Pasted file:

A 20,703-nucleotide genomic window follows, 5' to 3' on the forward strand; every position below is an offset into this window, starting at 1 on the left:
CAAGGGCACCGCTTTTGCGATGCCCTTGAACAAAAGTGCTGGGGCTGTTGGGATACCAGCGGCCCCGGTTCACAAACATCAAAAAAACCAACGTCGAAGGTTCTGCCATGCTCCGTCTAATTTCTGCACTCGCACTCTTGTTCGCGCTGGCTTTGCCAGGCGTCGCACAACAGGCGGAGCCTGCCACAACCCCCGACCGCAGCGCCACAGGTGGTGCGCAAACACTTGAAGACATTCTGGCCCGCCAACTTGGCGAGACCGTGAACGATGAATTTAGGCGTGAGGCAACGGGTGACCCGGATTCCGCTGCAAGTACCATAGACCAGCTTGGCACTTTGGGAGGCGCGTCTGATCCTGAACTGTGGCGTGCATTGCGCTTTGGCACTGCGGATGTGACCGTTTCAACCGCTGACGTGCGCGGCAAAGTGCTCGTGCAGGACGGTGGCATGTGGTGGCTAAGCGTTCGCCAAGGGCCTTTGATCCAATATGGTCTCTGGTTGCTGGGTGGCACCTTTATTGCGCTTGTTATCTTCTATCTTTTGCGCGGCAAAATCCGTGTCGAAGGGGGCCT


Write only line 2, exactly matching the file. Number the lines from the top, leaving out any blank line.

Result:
CAAGGGCACCGCTTTTGCGATGCCCTTGAACAAAAGTGCTGGGGCTGTTGGGATACCAGCGGCCCCGGTTCACAAACATCAAAAAAACCAACGTCGAAGGTTCTGCCATGCTCCGTCTAATTTCTGCACTCGCACTCTTGTTCGCGCTGGCTTTGCCAGGCGTCGCACAACAGGCGGAGCCTGCCACAACCCCCGACCGCAGCGCCACAGGTGGTGCGCAAACACTTGAAGACATTCTGGCCCGCCAACTTGGCGAGACCGTGAACGATGAATTTAGGCGTGAGGCAACGGGTGACCCGGATTCCGCTGCAAGTACCATAGACCAGCTTGGCACTTTGGGAGGCGCGTCTGATCCTGAACTGTGGCGTGCATTGCGCTTTGGCACTGCGGATGTGACCGTTTCAACCGCTGACGTGCGCGGCAAAGTGCTCGTGCAGGACGGTGGCATGTGGTGGCTAAGCGTTCGCCAAGGGCCTTTGATCCAATATGGTCTCTGGTTGCTGGGTGGCACCTTTATTGCGCTTGTTATCTTCTATCTTTTGCGCGGCAAAATCCGTGTCGAAGGGGGCCT